Would it be appropriate to add a column for the translation of the Latin name, where it makes sense to do so (e.g. Silva ducis)? I'd know I'd find it handy.

I don't think it would, really -- we never translate them in English -- just leave them as is! If you are wondering, though, just ask -- I'm sure one of the Latinists around will help. Silva ducis is "the duke's wood" but it doesn't mean much, because in the Middle Ages, a dux (the latin word) is a military leader, and doesn't fit into the whole title thing! JHK

Silva ducis I knew. Mainly I was wondering about the general ways in which names were Latinized, or new ones were coined. Resources on toponym etymology are not easy to find in one's spare time, so it seems like any material we added on it to wikipedia would be worthwhile.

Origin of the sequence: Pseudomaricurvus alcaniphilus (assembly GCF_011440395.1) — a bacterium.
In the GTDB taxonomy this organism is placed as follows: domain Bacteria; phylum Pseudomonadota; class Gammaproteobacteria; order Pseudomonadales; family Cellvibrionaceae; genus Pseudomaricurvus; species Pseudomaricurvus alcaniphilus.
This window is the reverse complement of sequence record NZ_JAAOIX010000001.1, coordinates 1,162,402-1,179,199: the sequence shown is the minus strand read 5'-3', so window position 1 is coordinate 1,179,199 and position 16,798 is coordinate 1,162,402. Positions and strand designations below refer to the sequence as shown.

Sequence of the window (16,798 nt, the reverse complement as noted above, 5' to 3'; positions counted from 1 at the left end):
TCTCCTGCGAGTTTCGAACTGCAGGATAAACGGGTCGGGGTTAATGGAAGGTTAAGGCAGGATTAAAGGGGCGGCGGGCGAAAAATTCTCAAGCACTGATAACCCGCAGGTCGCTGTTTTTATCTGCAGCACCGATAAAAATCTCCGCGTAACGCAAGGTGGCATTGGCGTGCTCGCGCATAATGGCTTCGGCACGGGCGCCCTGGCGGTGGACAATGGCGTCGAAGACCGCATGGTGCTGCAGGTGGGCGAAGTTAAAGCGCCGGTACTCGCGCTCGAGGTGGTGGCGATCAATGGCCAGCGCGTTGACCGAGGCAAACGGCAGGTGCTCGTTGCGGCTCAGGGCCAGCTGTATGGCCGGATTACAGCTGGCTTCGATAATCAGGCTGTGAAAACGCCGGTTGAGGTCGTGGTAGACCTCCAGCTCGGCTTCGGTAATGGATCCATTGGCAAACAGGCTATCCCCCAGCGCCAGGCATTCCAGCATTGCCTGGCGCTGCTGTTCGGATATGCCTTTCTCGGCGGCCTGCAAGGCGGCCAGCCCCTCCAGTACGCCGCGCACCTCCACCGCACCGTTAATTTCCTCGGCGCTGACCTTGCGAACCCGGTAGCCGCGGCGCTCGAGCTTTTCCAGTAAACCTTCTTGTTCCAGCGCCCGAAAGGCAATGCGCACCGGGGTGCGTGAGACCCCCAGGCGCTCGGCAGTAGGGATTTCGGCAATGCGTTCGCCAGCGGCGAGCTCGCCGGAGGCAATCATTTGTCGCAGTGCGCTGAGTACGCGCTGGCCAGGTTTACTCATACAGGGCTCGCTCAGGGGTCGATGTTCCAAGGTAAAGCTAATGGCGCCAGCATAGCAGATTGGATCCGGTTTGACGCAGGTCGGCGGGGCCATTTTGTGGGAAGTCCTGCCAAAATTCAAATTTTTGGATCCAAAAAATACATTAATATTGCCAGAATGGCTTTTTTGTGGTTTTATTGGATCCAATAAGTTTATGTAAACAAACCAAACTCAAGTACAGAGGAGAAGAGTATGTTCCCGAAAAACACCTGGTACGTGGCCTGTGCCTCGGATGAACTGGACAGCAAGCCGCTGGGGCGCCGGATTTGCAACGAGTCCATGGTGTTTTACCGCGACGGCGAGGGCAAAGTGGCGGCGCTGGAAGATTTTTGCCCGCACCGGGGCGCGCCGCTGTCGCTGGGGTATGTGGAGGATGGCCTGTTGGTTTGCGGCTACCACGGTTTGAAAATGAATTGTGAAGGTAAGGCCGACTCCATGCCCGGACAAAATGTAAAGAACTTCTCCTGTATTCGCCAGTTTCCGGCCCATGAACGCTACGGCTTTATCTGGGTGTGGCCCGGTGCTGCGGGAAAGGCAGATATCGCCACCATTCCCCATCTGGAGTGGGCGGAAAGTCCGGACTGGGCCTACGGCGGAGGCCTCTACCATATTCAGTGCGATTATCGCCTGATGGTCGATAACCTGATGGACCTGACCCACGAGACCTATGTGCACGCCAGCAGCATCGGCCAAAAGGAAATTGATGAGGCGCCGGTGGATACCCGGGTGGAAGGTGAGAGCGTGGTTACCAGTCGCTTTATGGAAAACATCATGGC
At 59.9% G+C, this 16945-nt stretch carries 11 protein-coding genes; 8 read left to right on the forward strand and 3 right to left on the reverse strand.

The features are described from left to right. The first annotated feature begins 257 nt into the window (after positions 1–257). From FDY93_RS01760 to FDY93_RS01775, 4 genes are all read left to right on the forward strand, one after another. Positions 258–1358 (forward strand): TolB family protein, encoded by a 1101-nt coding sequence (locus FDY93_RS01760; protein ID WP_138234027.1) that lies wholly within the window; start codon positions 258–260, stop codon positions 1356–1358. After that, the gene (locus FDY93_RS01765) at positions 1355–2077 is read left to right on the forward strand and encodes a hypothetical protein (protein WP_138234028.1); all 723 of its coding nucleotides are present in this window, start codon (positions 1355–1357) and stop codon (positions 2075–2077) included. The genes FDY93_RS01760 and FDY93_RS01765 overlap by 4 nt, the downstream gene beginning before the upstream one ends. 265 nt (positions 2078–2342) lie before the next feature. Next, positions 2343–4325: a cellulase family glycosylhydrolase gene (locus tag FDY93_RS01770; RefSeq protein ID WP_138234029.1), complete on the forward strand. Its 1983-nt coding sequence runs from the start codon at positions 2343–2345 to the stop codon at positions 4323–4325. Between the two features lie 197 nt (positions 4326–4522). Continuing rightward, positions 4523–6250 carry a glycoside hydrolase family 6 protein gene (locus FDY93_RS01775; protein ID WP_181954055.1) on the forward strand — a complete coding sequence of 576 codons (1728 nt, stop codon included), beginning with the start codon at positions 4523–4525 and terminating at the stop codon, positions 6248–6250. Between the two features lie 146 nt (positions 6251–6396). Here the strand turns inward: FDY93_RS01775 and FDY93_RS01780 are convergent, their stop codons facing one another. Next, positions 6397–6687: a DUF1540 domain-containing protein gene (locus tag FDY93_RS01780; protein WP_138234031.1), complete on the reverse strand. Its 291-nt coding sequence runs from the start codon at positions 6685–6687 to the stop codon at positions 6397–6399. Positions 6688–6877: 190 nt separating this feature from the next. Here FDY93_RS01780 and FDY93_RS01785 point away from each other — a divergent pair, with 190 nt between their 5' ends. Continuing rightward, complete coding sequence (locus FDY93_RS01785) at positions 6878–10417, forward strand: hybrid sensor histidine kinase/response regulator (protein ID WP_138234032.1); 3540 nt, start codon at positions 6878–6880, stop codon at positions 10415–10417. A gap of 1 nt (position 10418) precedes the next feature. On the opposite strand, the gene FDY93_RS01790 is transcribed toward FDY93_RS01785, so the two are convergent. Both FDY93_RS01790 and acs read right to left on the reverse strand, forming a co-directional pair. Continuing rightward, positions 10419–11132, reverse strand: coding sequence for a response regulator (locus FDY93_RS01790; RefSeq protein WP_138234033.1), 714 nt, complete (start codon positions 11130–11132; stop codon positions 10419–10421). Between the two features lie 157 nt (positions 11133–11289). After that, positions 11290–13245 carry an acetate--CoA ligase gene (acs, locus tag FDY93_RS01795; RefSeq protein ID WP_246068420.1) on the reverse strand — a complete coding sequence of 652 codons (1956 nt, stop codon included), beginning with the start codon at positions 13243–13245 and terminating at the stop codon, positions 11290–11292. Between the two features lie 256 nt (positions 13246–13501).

Urgh -- the only real resources I know of are in German -- the Dictionary of Medieval latin might be helpful, but it isn't finished. As it stands, the information is way too complex for the 'pedia -- we're talking VOLUMES of Latin name-German versions (in dialects and several places where it could be). I think this table is somewhat useful, but I honestly don't know of any one resource. JHK

By the way -- a bunch of these "Latin names" are just names with a Latin Genitive ending -- perhaps we should find the nominative form before adding??JHK

If a single word ends in "-ensis" (English -ese), it's not the name of the city but an adjective describing its inhabitants. Thus "Berolinensis" means not "Berlin" but "Berliner". Is the city Berolinum, or what? -phma